NEC made gaming history in 1989 by releasing the first CD add-on for a gaming console. The CD-ROM2 would plug into NEC's popular PC Engine console and give developers the option to create games using the larger storage space of CDs. The combination was a hit in Japan, but would meet a different fate in the U.S. The TurboGrafx-16, the American version of the PC Engine, managed to sell fairly well early on. But at $400 the Turbo CD, the U.S. equivalent of a CD-ROM2, flopped hard.
NEC made gaming history again in 1991 by releasing the PC Engine Duo in Japan. Combining the PC Engine and CD-ROM2 into one unit as well as adding extra RAM, the PC Engine Duo became the first stand-alone gaming console that could support CDs. It could play both the CD games already out as well as a new line of Super CD games.
Gamers who already owned a PC Engine and CD-ROM2 setup could purchase a System Card to play the Super CD games, and those who only owned the base PC Engine unit were supported with a Super CD-ROM2 add-on that would play Super CD games without the use of System Cards. The PC Engine Duo only had one controller port and could not use PC Engine controllers, however. Instead, gamers had to buy Duo controllers that were functionally equivalent to their PC Engine counterparts and a Duo multi-tap for multiplayer gaming.
The PC Engine Duo was released in the U.S. as the TurboDuo in late 1992. American gamers with a TurboGrafx-16 and Turbo CD setup could purchase System Cards to play Super CD games as well. Sales of the Japanese PC Engine Duo were brisk, but U.S. TurboDuo sales languished due to a series of problems. The original TurboGrafx-16 saw only limited success, and the extravagantly priced Turbo CD saw no success at all.
As a result, NEC had a very difficult time convincing gamers to purchase a TurboDuo instead of the Sega Genesis or the newly released Nintendo Super NES. NEC had also jointly formed Turbo Technologies Incorporated with developer Hudson. TTI's advertising scheme was aggressive. So aggressive, in fact, that gamers saw it as being over confrontational and responded by not buying the TurboDuo. By the end of 1993, support for the TurboDuo had disappeared.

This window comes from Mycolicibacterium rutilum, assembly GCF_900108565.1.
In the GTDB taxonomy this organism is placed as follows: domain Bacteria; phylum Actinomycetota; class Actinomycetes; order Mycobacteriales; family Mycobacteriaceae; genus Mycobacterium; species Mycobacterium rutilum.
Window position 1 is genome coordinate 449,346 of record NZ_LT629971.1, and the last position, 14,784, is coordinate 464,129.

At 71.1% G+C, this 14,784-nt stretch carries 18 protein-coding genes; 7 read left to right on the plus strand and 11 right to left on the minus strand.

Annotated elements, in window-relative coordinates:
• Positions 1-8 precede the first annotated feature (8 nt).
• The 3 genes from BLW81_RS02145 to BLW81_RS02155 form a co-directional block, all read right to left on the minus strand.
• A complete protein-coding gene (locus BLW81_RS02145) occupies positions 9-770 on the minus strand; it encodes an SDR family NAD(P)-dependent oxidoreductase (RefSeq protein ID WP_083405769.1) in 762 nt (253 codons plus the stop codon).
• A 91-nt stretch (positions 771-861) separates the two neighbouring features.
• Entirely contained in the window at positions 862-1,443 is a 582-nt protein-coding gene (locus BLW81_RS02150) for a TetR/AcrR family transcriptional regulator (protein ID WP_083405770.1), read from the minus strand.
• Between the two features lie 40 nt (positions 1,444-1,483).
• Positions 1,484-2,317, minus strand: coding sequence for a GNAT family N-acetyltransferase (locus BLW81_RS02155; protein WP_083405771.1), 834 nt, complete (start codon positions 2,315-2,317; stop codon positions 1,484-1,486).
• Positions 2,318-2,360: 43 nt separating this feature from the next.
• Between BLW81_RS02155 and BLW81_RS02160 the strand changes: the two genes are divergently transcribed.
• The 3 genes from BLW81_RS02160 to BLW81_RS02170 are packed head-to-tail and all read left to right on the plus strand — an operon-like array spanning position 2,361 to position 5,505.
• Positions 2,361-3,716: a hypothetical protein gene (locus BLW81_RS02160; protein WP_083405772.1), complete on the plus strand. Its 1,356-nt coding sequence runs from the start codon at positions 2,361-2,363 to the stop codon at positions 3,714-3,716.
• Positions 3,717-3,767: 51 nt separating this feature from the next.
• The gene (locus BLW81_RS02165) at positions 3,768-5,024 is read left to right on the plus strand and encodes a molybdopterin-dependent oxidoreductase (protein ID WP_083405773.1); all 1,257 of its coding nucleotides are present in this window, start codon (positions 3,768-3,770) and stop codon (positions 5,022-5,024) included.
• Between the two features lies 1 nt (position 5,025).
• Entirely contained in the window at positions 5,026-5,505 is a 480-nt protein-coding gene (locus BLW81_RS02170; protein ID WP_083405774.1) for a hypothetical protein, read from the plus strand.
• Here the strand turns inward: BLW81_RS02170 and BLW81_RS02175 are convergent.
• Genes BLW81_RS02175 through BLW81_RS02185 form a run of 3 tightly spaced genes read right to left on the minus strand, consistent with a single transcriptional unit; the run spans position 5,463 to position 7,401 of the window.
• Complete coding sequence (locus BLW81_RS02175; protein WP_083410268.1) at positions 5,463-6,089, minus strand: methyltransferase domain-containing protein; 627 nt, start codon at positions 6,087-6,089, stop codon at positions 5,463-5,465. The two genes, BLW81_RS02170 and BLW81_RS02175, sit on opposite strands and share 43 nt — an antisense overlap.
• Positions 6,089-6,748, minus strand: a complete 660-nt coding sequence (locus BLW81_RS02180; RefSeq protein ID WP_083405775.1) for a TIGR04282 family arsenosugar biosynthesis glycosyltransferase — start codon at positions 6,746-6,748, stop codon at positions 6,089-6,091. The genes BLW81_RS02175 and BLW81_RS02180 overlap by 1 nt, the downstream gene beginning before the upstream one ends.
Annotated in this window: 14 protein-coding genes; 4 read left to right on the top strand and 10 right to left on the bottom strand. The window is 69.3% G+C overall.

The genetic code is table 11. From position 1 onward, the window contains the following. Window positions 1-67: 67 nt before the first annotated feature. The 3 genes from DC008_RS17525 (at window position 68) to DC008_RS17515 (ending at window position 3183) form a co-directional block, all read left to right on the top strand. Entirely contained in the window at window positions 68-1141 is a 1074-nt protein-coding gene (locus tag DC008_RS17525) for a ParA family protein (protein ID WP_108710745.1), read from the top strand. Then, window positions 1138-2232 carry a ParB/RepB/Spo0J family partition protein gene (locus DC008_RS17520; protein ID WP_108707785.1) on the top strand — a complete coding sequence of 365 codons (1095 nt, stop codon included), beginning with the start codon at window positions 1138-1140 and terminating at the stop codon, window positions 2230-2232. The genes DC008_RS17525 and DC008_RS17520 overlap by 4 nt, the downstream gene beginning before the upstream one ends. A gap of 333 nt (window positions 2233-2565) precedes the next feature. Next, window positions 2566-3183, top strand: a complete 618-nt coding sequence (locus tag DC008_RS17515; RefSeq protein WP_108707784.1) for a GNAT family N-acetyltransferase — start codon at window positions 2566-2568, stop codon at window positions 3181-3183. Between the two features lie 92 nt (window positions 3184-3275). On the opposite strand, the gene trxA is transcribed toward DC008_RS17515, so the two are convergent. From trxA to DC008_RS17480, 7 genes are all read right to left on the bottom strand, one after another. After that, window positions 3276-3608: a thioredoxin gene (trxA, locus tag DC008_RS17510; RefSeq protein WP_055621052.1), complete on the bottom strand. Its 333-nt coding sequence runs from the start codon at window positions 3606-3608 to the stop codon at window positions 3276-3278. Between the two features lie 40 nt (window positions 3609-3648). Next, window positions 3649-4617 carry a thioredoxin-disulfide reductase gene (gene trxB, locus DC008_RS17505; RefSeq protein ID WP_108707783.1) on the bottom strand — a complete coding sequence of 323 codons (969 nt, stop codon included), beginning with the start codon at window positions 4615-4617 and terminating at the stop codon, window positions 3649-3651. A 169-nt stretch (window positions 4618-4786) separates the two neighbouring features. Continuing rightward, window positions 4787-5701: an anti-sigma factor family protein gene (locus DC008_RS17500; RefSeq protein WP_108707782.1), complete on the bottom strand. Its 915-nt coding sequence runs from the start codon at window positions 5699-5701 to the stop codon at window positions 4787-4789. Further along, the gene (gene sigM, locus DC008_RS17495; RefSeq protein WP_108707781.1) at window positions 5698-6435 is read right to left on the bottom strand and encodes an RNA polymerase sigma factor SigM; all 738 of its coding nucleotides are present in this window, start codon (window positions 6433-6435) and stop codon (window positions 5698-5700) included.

Japan, on the other hand, received the PC Engine Duo with enthusiasm. Gamers could purchase a battery pack and a PC Engine Duo monitor to make the Duo portable. But the monitor was very expensive and the Duo system itself fairly heavy, so portability wasn't very practical. After its short experiment with portability, NEC redesigned the Duo to be less costly to produce and released it as the PC Engine Duo R.
The Duo R sported a more streamlined white case design that also removed battery pack support as well as the original's headphone jacks. Shortly thereafter, NEC also released the PC Engine Duo RX. The unit itself is exactly the same as the Duo R except for slight cosmetic modifications, but it also included a more ergonomic six-button controller. The basic design of the Duo RX controller would later find its way to NEC's 32-bit PC-FX, released in 1994.
NEC's entire PC Engine line, including the PC Engine Duo and its variants, enjoyed a long and successful life in the Japanese marketplace. The new Arcade CD format was introduced, with games featuring more sounds and better graphics. Owners of the Duo or its variants could purchase an Arcade Card to upgrade their Duo units to the amount of memory necessary for those games. In 1997, a full ten years after the introduction of the original PC Engine, support for the Engine and Duo units finally died. ~ Kyle Knight, All Game Guide